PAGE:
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Jacqueline Asiimwe’s Walk. Talk. Connect.: A growing community of like-minded individuals

By Executive Editor

info@kampalagazette.com

“Every time I walk with someone, I’m lending my ear,” Jacqueline Asiimwe.

Asiimwe is a human rights lawyer, advisor, founder and Chief Executive Officer (CEO) of CivSource Africa, a philanthropy advisory firm.

In June 2023, Jacqueline Asiimwe initiated Walk. Talk. Connect., a platform that gives someone else an opportunity to join her for a walk every Friday. She walked everyday of the week, but dedicated one day – Friday – to walking with someone. During the walk, all she does is listen.

“Again, it is really to connect. Because people are lonely. People are struggling. People are just looking for somebody to talk to. Everyday is a day to discover a new story, a new person and new lessons. So, when I was starting Walk Talk Connect, I was also hoping to show to people that, if you want to connect with people or network, there are so many ways to do it. So, this is doable. If you want to connect with people, you have two feet, you have two ears,” recalls Asiimwe.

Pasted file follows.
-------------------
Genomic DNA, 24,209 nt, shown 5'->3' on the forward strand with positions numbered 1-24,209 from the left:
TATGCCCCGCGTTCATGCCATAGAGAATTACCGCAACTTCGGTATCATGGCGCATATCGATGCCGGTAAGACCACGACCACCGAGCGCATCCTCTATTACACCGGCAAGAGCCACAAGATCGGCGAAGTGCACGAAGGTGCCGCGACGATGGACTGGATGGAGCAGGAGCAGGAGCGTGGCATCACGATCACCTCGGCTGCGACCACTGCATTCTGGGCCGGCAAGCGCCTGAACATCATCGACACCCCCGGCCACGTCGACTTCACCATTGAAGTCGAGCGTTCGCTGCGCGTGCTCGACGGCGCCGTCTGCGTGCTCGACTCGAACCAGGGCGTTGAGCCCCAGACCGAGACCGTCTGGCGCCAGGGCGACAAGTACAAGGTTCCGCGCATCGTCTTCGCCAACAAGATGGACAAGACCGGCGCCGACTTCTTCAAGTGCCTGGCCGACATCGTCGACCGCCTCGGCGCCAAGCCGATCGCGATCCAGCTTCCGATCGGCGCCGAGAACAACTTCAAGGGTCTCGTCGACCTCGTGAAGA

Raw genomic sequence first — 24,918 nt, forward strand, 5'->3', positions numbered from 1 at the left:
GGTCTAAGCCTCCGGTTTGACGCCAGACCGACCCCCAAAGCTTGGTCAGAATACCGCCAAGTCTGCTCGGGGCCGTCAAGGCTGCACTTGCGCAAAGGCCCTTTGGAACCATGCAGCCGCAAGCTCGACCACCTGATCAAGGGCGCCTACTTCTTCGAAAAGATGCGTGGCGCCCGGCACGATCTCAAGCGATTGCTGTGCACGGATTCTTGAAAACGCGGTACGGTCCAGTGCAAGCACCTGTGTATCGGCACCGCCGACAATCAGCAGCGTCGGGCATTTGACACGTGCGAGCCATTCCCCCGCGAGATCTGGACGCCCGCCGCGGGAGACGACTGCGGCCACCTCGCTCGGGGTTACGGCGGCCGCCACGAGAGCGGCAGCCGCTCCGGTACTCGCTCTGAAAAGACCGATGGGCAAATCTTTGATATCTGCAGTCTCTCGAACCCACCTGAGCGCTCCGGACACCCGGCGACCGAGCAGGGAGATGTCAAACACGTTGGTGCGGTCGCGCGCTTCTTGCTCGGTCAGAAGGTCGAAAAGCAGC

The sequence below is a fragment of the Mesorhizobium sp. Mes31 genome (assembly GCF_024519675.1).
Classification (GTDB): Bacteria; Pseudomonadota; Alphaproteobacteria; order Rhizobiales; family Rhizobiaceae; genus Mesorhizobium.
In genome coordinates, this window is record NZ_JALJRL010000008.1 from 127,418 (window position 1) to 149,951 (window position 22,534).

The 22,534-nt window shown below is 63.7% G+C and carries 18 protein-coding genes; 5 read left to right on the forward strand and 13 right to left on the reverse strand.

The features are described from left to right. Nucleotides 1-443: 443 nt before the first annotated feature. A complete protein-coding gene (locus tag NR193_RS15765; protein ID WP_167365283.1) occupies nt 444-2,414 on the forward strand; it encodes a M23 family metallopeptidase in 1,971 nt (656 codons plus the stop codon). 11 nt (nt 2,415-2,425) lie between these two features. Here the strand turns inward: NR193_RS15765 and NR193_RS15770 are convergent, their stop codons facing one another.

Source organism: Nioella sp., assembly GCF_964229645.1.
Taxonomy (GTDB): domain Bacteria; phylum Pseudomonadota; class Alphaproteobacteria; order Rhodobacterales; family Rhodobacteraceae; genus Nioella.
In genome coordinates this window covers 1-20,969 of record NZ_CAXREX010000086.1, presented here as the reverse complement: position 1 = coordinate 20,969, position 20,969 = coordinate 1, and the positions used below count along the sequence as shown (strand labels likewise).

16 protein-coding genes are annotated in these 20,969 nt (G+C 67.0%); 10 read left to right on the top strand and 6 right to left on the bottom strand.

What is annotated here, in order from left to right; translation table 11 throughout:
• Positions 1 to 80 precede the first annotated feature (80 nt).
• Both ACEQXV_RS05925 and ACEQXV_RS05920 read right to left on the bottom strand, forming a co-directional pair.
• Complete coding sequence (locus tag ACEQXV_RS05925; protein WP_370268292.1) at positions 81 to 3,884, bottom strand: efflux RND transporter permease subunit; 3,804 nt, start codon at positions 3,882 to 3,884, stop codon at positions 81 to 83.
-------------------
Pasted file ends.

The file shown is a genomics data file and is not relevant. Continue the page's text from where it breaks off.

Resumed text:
Months later, what started as a walk with another every Friday has grown to become a daily walk with someone. So far, Asiimwe has walked with 132 people, many of them strangers and of different nationalities. The platform has also widened to become a community of like-minded individuals. In December 2023, Asiimwe compiled all the stories of the walks into a book.

In an interview by telephone on Tuesday, January 2, 2024, as transcribed in a Q and A below, Asiimwe says she plans to hold a walk (of those she has walked with) to Jinja this June, as the platform marks a year.

Question: Take us through the how and why, Walk. Talk. Connect.

Answer: I am always intrigued by origin stories and what the true beginning of anything is. I have been pondering beginnings as I think about where to start the journey that led to Walk. Talk. Connect.